James Lock Cox was the Superintendent of Andover Police who led the investigation into the murder of taxi-driver, Sidney George Spicer at the end of April 1920. Toplis was his only suspect. In 1923, after 32 years of dedicated service, Detective Superintendent Cox retired. Over his career he’d served at Andover, Tidworth Garrison and Boscombe. It was after serving as Inspector at Havant that he took his post at Andover. The year was 1916. His retirement came shortly after accusations of using excessive force during a ‘distraint’ proceedings.
Toplis Loose-Ends Cleared Up
On May 6th 1927, just four years after retiring, Cox died ‘somewhat suddenly’ at his home. The press reported that he was still a keen sportsman and was at one time on the Council of the Hants Football Association and Borough Council. He was just 49 years of age.
Cox’s death arrived at a curious time, as 1927 was to see a sequence of Toplis-related stories come bouncing back into the headlines.
Just a few months before in January 1927, the body of Cox’s key witness in the Toplis case, Harry Fallows was found dead in a cave in Castleton, Derbyshire, the victim of an apparent double-suicide plot in an area popular with The Clarion Ramblers and the Young Communist League. 17-year old rambler, Fred Bannister from Hulme found the body. Curiously, G.H.B Ward, founder of the Sheffield Clarion Ramblers had assembled with club members at the Peak Hotel in Castleton on the very day that Fallows also arrived in the village. Ward, a formidable trade unionist, had been a close personal friend of Anarchist-Educationalist, Francisco Ferrer ever since the Spaniard’s post-trial visit to Sheffield in 1907. He’d also been a leading force in British agitation after Ferrer’s execution in Spain, helping to mobilize and assemble a demonstration in Trafalgar Square featuring a crowd of some 8,000 Social Democrats, and an energized Victor Grayson.
In February that year, Etaples Mutineer and founding Communist Party of Great Britain member, James Cullen published a series of incendiary articles in the Glasgow Weekly Herald (later reprinted in the British Fascisti periodical, The British Lion that July). The articles featured an explosive account of the mutiny in Etaples. Cullen’s article, published on February 19th 1920 was the first full account of the troop ‘disturbances’ to appear anywhere in the British press.
That same March, King Edward VIII, on the recommendation of the Conservative Home Secretary, Sir William Joynson-Hicks appointed Charles de Courcy Parry as one of His Majesty’s Inspectors of Constabulary. It was Parry who coordinated the 1920 ambush on Toplis, during which time he was in direct communication with the Undersecretary of State to the Home Office, Edward Shortt and his Aberdeenshire, deputy John Baird.
Parry, who’d handed in his resignation to Cumberland and Westmorland Police in April 1920, found himself brought out of retirement. It’s not entirely clear what prompted this change of heart, but there is some suggestion it was for ‘financial reasons’ (see Western Mail 04 February 1927, p.8).
Parry’s father Captain Fred J. Parry of the Royal Marine Light Infantry had himself served as Her Majesty’s Chief Inspector of Constabulary. Charles Parry had received his CBE in 1920. The Home Secretary who appointed him, Sir William Joynson-Hicks was fiercely anti-Labour and anti-Communist. He was also fiercely anti-Semitic. It was in fact Joynson-Hicks who had conceived the 1925 show trial of Harry Pollitt and other leading communists, using the Incitement to Mutiny Act. Coming as the appointment did, so shortly after the Great Strike of 1926, it’s possible that Parry’s arrival was an indication that a more hard-line approach was going to be taken with Left-Wing subversives and the Communist threat. The controversial raid on All Russian Co-operative Society (Arcos) offices in May 1927, shortly after Parry’s return to policing, makes it all the more plausible.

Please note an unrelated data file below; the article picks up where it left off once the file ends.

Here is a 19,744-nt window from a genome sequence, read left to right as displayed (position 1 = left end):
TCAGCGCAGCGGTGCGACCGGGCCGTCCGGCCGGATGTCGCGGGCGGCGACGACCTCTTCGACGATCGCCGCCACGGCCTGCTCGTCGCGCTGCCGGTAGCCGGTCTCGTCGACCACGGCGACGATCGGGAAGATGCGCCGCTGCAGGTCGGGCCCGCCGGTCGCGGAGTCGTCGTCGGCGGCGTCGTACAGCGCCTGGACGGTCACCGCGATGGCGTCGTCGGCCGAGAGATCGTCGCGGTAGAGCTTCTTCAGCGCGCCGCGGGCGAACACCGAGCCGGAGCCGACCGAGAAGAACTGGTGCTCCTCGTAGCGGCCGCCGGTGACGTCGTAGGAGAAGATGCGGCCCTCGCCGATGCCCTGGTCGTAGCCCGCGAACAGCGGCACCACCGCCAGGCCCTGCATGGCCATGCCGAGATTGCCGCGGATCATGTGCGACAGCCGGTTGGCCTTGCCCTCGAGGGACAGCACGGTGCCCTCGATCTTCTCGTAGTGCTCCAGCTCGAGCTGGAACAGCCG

Shortly before Parry’s appointment, Home Secretary Joynson-Hicks made an announcement in the House of Commons that the activities of subversives and Communist agitators in the country were being very closely monitored, and that the Cabinet would be seeking ‘new powers’ to deal with them. This was rolled-out in tandem with a bill designed to make permanent the Aliens Restriction Amendment Act of 1919, currently due to expire. The Second Reading of the Alien Restriction Bill was passed on May 6th 1927, despite drawing grave reservations from the famously imperialistic, Lord Haldane, who argued that the provisions of the act were appropriate to war time and not peace time.
Curiously, the announcement by Joynson-Hicks promising ‘new powers’ to deal with subversives, features backhanded support from two maverick Labour MPs who would shortly leave their party to form the British Union of Fascists: Oswald Mosley and John Beckett.
The appointment didn’t escape everybody’s notice, by any means. Colonel Charles Woodcock, Liberal MP for Everton questioned both the cost of an additional Chief and the actual need for Parry. The response was unequivocal: more Police work meant more Police Chiefs.
It was clear that Charles de Courcy Parry was a man who could get things done. An exceptional man for exceptional times.
Toplis Army Service Records
The letter re-printed below is the report sent by Superintendent Cox to the Chief Constable of Hampshire Police, shortly before Inquest into Spicer’s murder. The letter features all that we really know of Toplis’s Army Career as the original records have either been lost or retained by the Ministry of Defence. It is this letter that gave rise to the now familiar cry that Toplis was ‘onboard the Orontes heading to India at the time of the Etaples Mutiny’. As you will be see, it is not strictly clear when Toplis did embark on the Orontes as no dates are included in Cox’s chronology. If anything, the sequence Cox provides is a little muddled, as the one thing the record tells us regardless of anything else is that Toplis deserted the Royal Army Medical Corps from Salonika on June 15th 1918 and not, as Cox claims in the letter, from India or Egypt. This is backed up by a report in the Police Gazette dated October 18th 1918. There is also no indication of which unit of the Field Ambulances that Toplis served in. The 39th Field Ambulance Company cited in his biography at Penrith Museum, certainly arrived in the Dardenelles in the Summer of 1915. And this is where Toplis earned his Victory and 15 Star medals (his medal roll shows the date 11.07.15).